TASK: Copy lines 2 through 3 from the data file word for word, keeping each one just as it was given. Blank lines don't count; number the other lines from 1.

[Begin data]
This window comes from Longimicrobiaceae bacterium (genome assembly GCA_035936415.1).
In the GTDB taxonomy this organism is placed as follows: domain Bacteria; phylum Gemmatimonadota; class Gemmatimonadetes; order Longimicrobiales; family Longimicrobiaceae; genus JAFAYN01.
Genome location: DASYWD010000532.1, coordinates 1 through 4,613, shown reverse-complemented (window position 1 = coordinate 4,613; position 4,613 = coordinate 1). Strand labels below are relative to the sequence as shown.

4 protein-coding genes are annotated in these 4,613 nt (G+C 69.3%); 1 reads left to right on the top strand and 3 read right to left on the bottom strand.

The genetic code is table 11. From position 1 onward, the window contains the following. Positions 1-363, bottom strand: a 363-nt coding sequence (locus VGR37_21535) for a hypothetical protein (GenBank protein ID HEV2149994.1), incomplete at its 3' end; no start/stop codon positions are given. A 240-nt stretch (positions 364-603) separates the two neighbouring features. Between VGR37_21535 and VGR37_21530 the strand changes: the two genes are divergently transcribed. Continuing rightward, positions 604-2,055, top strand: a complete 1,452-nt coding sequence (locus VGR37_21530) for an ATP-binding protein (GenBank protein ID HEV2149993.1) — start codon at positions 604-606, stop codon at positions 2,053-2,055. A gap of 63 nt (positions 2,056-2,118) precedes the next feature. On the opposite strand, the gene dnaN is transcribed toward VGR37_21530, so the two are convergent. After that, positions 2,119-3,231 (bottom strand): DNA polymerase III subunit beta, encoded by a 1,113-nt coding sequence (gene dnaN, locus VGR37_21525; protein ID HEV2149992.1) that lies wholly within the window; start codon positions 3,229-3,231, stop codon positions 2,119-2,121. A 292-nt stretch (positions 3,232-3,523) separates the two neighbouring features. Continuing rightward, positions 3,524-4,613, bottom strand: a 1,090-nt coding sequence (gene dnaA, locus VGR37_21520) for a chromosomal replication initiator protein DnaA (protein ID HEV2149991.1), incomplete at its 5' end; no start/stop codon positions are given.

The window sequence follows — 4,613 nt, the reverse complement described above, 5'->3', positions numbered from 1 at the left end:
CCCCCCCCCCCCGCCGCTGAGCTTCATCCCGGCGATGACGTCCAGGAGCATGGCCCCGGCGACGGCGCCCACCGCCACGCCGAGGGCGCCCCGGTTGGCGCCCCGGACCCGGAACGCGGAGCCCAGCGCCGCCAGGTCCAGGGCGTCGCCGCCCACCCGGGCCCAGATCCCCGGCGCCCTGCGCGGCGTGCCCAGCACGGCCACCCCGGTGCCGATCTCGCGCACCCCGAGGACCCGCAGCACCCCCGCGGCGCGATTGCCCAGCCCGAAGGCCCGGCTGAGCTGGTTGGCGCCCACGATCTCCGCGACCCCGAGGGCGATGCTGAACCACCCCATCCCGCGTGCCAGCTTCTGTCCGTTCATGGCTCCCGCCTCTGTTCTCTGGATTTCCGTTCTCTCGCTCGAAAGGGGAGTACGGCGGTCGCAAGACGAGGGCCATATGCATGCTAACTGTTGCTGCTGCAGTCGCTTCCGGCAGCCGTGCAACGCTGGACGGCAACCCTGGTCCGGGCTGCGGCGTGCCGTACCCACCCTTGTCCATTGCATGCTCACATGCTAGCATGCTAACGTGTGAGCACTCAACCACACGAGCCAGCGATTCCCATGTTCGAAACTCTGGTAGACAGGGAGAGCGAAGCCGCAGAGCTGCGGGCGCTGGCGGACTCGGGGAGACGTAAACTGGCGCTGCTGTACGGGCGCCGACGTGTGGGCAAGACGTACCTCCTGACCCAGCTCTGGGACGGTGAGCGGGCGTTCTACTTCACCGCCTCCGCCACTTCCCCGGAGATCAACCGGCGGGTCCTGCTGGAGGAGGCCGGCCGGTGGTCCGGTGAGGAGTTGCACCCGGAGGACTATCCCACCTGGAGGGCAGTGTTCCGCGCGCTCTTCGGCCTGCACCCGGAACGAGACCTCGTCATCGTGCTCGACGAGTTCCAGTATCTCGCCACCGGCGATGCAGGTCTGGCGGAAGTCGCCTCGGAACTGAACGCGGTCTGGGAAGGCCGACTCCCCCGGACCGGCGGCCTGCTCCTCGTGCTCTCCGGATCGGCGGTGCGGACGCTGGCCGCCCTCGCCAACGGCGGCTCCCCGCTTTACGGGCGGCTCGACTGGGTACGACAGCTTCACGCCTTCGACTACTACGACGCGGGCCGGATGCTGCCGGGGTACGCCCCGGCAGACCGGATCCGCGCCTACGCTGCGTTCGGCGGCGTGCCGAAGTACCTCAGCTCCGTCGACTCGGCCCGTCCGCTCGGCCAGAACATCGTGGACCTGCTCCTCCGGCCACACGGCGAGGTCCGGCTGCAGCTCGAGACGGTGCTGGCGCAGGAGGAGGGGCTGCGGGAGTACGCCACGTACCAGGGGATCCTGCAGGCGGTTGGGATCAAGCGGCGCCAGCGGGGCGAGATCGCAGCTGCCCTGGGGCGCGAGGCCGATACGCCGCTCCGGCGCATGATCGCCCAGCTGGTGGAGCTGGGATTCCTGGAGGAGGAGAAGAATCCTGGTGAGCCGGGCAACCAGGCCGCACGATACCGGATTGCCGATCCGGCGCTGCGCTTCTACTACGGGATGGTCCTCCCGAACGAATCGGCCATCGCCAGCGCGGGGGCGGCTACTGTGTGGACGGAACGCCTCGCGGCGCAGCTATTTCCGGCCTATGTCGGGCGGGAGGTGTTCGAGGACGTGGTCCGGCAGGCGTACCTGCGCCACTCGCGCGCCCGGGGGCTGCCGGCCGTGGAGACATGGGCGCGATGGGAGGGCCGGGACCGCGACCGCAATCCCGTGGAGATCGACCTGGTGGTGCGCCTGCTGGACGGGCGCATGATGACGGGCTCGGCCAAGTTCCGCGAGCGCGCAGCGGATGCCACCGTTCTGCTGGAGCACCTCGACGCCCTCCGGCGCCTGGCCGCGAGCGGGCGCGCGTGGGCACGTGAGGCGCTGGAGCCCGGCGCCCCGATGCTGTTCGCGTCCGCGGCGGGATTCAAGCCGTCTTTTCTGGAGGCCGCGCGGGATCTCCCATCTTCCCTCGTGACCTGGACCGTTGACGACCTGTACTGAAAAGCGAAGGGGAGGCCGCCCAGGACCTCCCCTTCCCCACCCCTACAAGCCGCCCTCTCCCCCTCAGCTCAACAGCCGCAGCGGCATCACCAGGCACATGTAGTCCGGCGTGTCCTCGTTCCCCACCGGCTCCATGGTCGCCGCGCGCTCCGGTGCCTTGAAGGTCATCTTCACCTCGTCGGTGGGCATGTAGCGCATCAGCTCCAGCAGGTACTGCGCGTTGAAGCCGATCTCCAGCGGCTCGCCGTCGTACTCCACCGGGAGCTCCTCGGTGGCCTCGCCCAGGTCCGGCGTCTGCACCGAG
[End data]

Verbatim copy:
In the GTDB taxonomy this organism is placed as follows: domain Bacteria; phylum Gemmatimonadota; class Gemmatimonadetes; order Longimicrobiales; family Longimicrobiaceae; genus JAFAYN01.
Genome location: DASYWD010000532.1, coordinates 1 through 4,613, shown reverse-complemented (window position 1 = coordinate 4,613; position 4,613 = coordinate 1). Strand labels below are relative to the sequence as shown.